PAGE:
The US National Parks Service celebrates its centennial in 2016, and while stewarding some of the world’s most beautiful natural landscapes has been central to its mission, it is now keen to renew public interest in the values that inspired the formation of the service 100 years ago. We’ve decided to honour this milestone by taking a closer look at the organization credited with preserving America’s most outstanding natural landmarks.
Several individuals were instrumental in making sure the parks went from theory to reality. One John Muir, a famous naturalist, wrote to his wife, Louie, in 1888 that there needed to be a place where people could ‘go alone in silence, without baggage’ and where they could ‘get into the heart of the wilderness’.
Other important figures include Theodore Roosevelt, Marjory Douglas and businessman Stephen T. Mather, who performed all the politicking necessary to shift the national park idea from a vague cultural consensus into a political reality, and used his personal fortune to generously contribute to park budgets.
Though America’s majestic national parks are many and varied, two of the most popular are undoubtedly Grand Teton and Yellowstone. Grand Teton, conserved for posterity largely through the efforts of John D. Rockefeller Jr (who bought up much of land, only to turn it over to the US National Parks Service), features a mountain range that once lay at the heart of one of America’s greatest mountaineering controversies, when two different parties each claimed to be the first to scale its heights at the end of the 19th century. Today, most people go to experience its serene lakes, pristine alpine terrain, two hundred miles of trails and Snake River, the largest tributary of Columbia River.
Yellowstone is well known as the first national park to be established in the US. It contains the world’s greatest concentration of geysers, perhaps because the entire site rests on an active ‘supervolcano’ – of which there are only thirty in the world. With grizzly bears, wolves, herds of bison and a huge number of other animals, this isn’t just a geologist’s fantasy, it’s also one of the world’s few ecosystems still intact. The park’s popularity is reflected in the stats, too: 3.8 million visitors were clocked in the first nine months of 2015 alone.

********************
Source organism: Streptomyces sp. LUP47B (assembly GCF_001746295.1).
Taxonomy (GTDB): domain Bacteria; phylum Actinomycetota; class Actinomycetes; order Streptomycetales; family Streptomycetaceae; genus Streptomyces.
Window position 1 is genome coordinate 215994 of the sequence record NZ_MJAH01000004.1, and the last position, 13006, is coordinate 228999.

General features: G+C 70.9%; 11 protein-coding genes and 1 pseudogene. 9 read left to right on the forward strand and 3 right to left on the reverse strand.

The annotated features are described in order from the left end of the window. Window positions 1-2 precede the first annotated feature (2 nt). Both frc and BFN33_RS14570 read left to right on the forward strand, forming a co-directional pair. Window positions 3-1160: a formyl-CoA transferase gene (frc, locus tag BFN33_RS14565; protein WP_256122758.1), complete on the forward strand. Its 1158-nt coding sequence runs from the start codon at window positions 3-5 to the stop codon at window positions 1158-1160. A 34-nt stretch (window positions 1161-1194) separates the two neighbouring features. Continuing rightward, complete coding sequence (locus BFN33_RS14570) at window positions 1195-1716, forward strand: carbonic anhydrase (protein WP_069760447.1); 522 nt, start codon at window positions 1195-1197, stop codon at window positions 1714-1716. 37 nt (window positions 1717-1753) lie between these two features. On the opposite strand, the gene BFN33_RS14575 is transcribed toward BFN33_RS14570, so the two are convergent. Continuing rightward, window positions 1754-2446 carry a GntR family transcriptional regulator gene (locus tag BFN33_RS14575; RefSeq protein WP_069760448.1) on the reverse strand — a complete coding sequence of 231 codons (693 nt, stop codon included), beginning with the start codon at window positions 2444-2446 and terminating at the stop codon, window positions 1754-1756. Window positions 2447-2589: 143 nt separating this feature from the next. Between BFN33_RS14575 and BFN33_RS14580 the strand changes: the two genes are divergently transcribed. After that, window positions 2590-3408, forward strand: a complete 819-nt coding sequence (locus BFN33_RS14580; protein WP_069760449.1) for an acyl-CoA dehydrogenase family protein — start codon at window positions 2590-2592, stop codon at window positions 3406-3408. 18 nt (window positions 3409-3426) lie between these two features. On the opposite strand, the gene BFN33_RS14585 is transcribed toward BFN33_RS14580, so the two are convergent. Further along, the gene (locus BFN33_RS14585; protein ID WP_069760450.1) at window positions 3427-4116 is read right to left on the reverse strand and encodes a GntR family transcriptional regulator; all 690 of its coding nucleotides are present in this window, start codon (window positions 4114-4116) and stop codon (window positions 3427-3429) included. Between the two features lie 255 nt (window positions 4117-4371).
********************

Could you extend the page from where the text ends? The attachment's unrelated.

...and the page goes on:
Finally, though not officially designated a ‘national’ park, Custer is one of America’s largest state parks. Named after Lieutenant Colonel Custer, who notoriously met his end at the Battle of Little Bighorn in 1876, its 71,000 acres contain 1,500 free-roaming bison, as well as elk, deer, mountain goats and mountain lions. Those who want to see real cowboys in action can watch bison stampeding at the end of September, when they’re herded in the annual round up. Then there’s the ‘begging burros’, the name that local donkeys have earned by constantly approaching cars for food as they drive through. For the active, there are trail rides, bike rides and horse riding, and on the lake you can go canoeing, hydro-biking or fly-fishing. But it’s the safari tours that sell out first, and it’s no surprise given the park’s impressive flora and fauna.
In total, there are 407 designated National Parks in America, and while each has its own story, all seek to engage compatriots with their community-based recreation and conservation programs. Which will you choose to visit in 2016?
For an unparalleled insight into the sights of the US National Parks Service, try our dedicated itinerary, the American Parks Trail.